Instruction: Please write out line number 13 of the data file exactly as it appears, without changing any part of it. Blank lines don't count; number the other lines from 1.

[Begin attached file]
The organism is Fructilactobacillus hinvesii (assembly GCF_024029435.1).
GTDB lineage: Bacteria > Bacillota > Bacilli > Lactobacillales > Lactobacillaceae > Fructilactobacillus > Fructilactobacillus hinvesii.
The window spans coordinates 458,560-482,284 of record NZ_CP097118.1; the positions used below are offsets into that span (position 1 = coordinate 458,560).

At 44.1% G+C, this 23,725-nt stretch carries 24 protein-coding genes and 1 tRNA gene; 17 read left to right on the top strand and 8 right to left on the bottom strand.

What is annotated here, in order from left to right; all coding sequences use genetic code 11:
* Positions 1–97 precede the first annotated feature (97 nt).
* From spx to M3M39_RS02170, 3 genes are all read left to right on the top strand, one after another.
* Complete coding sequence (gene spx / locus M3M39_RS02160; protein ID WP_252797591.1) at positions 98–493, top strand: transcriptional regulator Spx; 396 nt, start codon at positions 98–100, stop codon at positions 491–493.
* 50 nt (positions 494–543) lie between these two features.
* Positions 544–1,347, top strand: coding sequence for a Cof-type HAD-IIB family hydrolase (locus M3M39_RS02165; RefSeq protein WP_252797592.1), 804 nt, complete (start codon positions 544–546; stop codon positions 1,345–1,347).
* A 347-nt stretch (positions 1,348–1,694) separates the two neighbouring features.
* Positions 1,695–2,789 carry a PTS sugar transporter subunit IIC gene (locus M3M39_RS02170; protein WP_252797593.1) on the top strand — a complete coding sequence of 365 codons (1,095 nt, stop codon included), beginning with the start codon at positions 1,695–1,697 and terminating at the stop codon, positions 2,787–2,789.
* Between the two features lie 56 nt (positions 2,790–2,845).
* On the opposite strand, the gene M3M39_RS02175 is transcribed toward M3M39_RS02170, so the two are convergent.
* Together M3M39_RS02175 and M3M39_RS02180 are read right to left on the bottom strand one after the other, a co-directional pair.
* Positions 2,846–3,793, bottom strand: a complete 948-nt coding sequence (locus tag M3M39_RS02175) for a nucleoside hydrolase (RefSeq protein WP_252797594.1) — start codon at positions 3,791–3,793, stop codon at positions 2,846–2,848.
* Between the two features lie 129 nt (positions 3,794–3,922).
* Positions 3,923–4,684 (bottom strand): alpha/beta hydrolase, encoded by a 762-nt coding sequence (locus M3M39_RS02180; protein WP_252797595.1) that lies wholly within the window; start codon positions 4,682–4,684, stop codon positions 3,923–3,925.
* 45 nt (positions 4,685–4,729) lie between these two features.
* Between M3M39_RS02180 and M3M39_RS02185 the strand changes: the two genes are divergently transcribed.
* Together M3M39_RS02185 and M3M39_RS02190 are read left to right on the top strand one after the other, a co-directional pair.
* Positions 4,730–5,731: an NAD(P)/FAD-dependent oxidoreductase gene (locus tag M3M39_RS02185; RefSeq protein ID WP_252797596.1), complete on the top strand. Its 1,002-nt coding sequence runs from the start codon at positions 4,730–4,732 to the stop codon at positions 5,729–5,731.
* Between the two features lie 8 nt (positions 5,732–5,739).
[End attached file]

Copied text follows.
* Between the two features lie 56 nt (positions 2,790–2,845).